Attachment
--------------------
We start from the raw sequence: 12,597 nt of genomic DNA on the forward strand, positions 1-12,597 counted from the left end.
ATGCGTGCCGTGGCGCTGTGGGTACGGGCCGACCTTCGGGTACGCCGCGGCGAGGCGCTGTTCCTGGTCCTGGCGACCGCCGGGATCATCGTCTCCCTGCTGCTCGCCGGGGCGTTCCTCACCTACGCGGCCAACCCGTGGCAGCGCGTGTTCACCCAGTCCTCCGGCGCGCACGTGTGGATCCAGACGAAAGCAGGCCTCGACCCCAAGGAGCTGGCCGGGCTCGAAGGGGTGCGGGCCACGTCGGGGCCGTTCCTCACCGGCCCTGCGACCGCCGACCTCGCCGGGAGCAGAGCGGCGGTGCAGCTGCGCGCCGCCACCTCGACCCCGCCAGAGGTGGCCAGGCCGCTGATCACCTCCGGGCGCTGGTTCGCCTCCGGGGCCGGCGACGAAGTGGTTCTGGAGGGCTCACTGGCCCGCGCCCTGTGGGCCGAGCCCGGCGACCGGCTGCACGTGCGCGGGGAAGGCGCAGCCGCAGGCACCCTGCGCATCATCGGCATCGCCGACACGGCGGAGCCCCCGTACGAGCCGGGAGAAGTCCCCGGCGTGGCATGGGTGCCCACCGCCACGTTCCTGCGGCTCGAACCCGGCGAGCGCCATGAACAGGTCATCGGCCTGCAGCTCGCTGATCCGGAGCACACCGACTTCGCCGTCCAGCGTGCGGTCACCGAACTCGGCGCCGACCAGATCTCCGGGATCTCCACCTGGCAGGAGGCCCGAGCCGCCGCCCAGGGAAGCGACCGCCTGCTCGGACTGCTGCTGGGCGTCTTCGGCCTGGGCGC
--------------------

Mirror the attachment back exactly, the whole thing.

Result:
We start from the raw sequence: 12,597 nt of genomic DNA on the forward strand, positions 1-12,597 counted from the left end.
ATGCGTGCCGTGGCGCTGTGGGTACGGGCCGACCTTCGGGTACGCCGCGGCGAGGCGCTGTTCCTGGTCCTGGCGACCGCCGGGATCATCGTCTCCCTGCTGCTCGCCGGGGCGTTCCTCACCTACGCGGCCAACCCGTGGCAGCGCGTGTTCACCCAGTCCTCCGGCGCGCACGTGTGGATCCAGACGAAAGCAGGCCTCGACCCCAAGGAGCTGGCCGGGCTCGAAGGGGTGCGGGCCACGTCGGGGCCGTTCCTCACCGGCCCTGCGACCGCCGACCTCGCCGGGAGCAGAGCGGCGGTGCAGCTGCGCGCCGCCACCTCGACCCCGCCAGAGGTGGCCAGGCCGCTGATCACCTCCGGGCGCTGGTTCGCCTCCGGGGCCGGCGACGAAGTGGTTCTGGAGGGCTCACTGGCCCGCGCCCTGTGGGCCGAGCCCGGCGACCGGCTGCACGTGCGCGGGGAAGGCGCAGCCGCAGGCACCCTGCGCATCATCGGCATCGCCGACACGGCGGAGCCCCCGTACGAGCCGGGAGAAGTCCCCGGCGTGGCATGGGTGCCCACCGCCACGTTCCTGCGGCTCGAACCCGGCGAGCGCCATGAACAGGTCATCGGCCTGCAGCTCGCTGATCCGGAGCACACCGACTTCGCCGTCCAGCGTGCGGTCACCGAACTCGGCGCCGACCAGATCTCCGGGATCTCCACCTGGCAGGAGGCCCGAGCCGCCGCCCAGGGAAGCGACCGCCTGCTCGGACTGCTGCTGGGCGTCTTCGGCCTGGGCGC